If it’s 3 in the morning and you have just Googled “my baby won’t sleep” you’ve come to the right blog post. There are many different contributing factors as to why a baby struggles to fall asleep and to stay asleep.
My Baby Won’t Sleep Because of Room Conditions
As your baby gets older, they become more aware of their surroundings. As a newborn, your baby could fall asleep in different locations, but now that they are getting a bit older, you may want to focus on having them sleep in their crib for naps vs. being on the go. This doesn’t mean that every single nap, every single day needs to be in their crib, but better quality naps usually translate into better sleep at night.
Start by evaluating the temperature, noise and lighting in their bedroom and make adjustments accordingly.
My Baby Won’t Sleep Because of Schedules
More often than not, when I’m working one-on-one with families, I see that a baby is up for far too longer than they should be. Keep in mind that all children are unique in their sleep needs. Using a tracking tool to monitor their levels of fatigue and how well they nap will help to pinpoint how long they can stay awake for.
Here’s how long your baby should be awake based on their age:
Newborns sleep a lot. Babies that are under 3 months of age will likely need to go back to sleep every 45-60 minutes. As a baby reaches 3 months of age, their stamina will likely increase enough to allow for at least 1 hour of awake time, or slightly longer depending on their individual sleep needs.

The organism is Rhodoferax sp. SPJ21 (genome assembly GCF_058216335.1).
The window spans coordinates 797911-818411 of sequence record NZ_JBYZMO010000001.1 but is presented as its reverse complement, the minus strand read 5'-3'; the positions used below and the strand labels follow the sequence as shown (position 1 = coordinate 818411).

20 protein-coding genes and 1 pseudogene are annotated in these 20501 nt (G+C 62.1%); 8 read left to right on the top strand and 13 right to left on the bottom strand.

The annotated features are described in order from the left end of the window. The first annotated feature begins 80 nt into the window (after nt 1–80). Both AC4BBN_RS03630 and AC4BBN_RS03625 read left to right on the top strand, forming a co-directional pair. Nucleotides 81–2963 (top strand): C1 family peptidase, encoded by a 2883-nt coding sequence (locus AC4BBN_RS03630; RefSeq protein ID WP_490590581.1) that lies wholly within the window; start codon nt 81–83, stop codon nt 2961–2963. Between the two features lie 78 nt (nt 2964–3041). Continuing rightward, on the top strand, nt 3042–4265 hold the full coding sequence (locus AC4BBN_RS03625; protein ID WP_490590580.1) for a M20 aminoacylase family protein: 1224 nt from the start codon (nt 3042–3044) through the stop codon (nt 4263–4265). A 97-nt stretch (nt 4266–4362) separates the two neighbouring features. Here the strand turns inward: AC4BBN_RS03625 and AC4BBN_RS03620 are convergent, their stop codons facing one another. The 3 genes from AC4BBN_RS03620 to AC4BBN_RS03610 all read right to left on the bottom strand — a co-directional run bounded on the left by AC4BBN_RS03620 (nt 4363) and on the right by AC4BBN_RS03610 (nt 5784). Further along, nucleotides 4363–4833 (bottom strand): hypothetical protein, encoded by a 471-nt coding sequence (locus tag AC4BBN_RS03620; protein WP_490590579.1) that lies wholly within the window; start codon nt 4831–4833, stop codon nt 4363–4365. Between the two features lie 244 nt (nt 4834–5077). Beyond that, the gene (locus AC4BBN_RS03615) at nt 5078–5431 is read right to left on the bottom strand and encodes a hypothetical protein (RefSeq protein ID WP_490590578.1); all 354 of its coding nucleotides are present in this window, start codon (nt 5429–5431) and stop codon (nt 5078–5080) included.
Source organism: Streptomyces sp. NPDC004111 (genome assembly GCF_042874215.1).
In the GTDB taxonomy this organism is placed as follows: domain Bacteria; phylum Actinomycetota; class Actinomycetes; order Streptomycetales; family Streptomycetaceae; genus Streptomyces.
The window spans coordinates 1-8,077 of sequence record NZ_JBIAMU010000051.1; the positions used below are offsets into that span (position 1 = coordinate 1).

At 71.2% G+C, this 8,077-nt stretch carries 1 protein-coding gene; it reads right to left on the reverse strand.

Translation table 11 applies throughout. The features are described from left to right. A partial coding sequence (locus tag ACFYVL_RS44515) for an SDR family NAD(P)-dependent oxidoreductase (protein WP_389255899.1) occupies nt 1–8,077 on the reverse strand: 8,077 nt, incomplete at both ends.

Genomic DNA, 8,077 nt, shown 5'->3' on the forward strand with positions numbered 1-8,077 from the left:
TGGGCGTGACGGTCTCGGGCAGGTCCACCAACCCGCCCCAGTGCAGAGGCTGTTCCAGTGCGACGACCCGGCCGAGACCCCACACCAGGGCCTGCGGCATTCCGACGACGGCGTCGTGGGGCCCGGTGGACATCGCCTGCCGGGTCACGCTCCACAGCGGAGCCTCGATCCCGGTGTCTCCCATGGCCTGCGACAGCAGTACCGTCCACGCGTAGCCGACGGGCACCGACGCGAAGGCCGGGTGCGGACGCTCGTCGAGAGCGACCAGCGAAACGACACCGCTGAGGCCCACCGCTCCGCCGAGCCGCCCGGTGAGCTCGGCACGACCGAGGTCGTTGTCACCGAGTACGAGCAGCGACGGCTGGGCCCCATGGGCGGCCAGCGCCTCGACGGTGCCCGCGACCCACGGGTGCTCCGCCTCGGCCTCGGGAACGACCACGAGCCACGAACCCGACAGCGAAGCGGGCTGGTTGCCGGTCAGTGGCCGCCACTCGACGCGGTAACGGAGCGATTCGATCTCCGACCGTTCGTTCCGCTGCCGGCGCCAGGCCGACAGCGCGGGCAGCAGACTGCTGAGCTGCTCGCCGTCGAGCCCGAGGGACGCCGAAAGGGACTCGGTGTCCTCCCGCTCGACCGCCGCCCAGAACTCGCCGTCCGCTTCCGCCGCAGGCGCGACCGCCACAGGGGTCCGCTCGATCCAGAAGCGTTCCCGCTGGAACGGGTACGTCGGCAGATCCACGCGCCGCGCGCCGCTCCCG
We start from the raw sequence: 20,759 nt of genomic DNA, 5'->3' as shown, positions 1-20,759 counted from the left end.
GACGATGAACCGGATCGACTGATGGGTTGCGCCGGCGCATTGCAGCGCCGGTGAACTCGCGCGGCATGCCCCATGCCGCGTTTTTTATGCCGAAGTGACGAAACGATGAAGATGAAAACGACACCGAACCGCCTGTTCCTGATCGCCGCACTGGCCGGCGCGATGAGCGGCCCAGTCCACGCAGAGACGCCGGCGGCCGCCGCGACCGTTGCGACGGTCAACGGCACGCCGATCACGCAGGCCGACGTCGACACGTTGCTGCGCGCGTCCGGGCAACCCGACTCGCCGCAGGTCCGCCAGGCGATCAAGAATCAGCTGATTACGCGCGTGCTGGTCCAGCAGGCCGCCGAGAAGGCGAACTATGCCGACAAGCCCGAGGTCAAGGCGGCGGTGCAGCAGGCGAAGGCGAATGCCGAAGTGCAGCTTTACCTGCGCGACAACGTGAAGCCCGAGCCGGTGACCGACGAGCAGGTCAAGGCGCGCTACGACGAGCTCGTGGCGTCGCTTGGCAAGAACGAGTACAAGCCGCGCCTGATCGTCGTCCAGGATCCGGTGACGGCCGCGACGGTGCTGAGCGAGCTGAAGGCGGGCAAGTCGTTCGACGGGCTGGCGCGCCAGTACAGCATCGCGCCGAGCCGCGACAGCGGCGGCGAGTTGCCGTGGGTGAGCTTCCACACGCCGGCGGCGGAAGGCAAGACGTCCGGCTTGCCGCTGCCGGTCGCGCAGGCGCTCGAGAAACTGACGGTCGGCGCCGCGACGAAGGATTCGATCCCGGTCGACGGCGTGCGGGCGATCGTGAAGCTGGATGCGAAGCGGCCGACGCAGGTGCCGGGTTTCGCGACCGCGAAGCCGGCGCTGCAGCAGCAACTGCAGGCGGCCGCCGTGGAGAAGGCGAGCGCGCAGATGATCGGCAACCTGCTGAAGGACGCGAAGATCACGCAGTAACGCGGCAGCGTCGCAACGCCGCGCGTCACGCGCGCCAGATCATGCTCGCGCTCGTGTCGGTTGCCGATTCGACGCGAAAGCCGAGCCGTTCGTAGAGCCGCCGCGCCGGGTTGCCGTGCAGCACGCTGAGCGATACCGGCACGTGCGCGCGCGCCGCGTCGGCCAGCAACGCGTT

As a general rule of thumb, a baby that is 4-6 months of age should be awake for 1-2 hours before needing to sleep again. If your baby is 4 months, you may find that they are only able to stay awake for 60-90 minutes. If your baby is closer to 6 months of age, you may find that they can stay awake for 2.5 hours or even 3 hours.
A baby that is 6-14 months of age should be awake for 3 hours before needing to sleep again.
Children that are over 14 months are typically down to one nap a day, allowing them to be up for 5-6 hours at a time.
My Baby Won’t Sleep Because of Sleep Props
Perhaps during your baby’s first few months they used props frequently and they slept fine. Some baby’s can continue to rely on props without much disruption to their, or your sleep. For other children, props can have a shelf life. At some point, the prop no longer works. If the prop no longer works AND your baby is still unable to settle on their own things can become challenging in a hurry. If this is where you are at, it might be time to consider sleep training options.
Eliminating props is a great way to help your child develop great sleep habits but I know that that might not be where you are right now. As a first option, I would encourage you to focus on room conditions, routines and timing windows and see what type of progress you can make.